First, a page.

The north and south gable ends of the boiling house are 27ft wide. Both had round gable windows (4ft in diameter) that were originally louvred to control ventilation. Although the south gable has collapsed into the building, the north gable is intact and rises 22ft from the door sill on the upper level to the peak. Below the round window is an arched doorway flanked by two arched windows. The south wall contains only a large rectangular doorway slightly off centre to the east. The boiling house upper level is divided into two rooms. The north room had a wood floor which disappeared. The use of the room has not been determined. The south room, roughly twice the size of the north room, has a cobbled floor and originally five iron kettles mortared into the floor along the west wall over the boiler and flue system. ...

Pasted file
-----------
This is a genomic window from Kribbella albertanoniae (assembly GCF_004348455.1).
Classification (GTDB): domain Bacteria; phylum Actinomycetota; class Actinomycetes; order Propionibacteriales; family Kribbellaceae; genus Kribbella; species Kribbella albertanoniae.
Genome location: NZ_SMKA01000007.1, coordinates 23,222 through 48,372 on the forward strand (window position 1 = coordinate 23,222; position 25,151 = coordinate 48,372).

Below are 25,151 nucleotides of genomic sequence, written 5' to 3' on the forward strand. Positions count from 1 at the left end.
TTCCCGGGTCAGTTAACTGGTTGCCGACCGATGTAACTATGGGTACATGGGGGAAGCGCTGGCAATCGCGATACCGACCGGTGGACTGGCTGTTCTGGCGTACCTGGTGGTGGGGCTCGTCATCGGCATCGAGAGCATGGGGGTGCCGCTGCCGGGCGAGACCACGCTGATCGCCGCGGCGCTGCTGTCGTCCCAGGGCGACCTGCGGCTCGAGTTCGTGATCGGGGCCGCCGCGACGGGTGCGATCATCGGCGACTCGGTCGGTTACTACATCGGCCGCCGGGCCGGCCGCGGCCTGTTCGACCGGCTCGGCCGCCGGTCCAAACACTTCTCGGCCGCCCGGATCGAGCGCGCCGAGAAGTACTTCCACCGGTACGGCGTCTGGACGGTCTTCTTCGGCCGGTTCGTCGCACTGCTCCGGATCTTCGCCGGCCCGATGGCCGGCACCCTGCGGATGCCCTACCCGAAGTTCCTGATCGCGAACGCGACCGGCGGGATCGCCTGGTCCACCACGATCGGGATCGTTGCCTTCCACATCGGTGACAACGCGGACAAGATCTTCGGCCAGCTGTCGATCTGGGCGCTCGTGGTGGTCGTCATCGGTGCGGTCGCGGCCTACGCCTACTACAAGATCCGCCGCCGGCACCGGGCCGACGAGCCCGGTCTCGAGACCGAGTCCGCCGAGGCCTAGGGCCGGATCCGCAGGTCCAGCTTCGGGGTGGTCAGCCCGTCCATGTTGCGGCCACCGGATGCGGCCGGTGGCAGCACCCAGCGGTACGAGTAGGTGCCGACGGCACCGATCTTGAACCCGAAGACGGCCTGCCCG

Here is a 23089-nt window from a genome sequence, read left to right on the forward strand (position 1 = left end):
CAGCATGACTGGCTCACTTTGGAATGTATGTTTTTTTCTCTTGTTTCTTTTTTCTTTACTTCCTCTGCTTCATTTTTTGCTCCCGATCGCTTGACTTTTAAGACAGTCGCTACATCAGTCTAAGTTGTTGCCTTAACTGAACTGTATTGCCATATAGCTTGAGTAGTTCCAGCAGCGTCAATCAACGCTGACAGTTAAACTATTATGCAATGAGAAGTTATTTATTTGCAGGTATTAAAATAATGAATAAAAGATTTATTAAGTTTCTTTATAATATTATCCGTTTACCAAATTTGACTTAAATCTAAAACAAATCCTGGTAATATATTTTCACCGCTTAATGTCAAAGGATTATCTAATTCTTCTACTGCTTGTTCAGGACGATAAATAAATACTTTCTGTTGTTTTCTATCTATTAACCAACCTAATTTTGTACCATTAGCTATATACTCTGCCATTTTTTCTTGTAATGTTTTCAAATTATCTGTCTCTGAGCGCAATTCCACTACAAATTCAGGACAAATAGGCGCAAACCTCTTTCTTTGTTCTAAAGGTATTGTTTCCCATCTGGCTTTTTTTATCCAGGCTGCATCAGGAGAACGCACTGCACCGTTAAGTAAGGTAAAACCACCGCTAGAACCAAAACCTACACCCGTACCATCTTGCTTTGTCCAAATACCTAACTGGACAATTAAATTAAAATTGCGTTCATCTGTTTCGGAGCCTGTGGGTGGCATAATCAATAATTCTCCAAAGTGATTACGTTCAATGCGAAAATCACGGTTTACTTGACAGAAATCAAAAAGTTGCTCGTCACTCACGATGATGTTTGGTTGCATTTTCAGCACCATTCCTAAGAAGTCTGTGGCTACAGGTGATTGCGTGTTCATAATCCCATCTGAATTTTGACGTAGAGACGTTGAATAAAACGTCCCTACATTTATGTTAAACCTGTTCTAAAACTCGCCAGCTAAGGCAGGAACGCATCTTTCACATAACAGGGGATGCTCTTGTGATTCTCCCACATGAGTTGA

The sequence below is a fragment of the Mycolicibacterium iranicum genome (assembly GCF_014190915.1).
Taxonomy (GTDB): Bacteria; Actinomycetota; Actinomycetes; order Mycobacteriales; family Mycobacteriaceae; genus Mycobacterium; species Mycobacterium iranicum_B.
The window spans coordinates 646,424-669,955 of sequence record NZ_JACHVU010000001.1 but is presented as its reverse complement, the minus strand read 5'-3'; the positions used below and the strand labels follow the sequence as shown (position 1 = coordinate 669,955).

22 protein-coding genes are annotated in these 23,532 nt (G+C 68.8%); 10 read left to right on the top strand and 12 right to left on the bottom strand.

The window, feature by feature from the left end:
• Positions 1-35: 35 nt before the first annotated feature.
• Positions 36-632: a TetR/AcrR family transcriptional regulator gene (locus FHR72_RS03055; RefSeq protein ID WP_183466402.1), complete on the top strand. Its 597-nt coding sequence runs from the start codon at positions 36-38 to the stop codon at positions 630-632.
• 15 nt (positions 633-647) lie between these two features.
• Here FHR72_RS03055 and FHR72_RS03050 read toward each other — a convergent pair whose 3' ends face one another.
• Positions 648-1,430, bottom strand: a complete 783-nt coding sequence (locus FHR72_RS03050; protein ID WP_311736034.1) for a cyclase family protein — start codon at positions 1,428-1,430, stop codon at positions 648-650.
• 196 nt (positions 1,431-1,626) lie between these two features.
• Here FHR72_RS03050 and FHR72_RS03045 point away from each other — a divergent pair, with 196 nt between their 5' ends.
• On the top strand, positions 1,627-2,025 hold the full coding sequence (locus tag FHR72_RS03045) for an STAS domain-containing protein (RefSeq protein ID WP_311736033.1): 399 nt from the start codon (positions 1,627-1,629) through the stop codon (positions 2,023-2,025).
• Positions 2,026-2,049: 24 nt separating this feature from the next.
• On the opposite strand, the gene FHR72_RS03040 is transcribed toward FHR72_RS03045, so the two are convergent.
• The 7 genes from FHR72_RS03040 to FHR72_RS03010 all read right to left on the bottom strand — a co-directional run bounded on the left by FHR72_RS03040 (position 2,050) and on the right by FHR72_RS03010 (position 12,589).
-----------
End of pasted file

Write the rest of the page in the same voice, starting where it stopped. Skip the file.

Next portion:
The lower level of the boiling house contains a room at the north end measuring 23ft by 27ft. It was once partitioned by a stone wall running the length of the room. It also has a cobbled floor and the walls were at one time plastered. This room has a straight-arched doorway flanked by two straight-arched windows opening to the west. The southern two third of the lower level are occupied by the boiler and flue system which heated the boiling kettles. ...
In the process of removing debris from the inside and outside of the boiling house, large quantities of red clay fragments were uncovered. Their curved shape and size suggested roofing tiles. ... "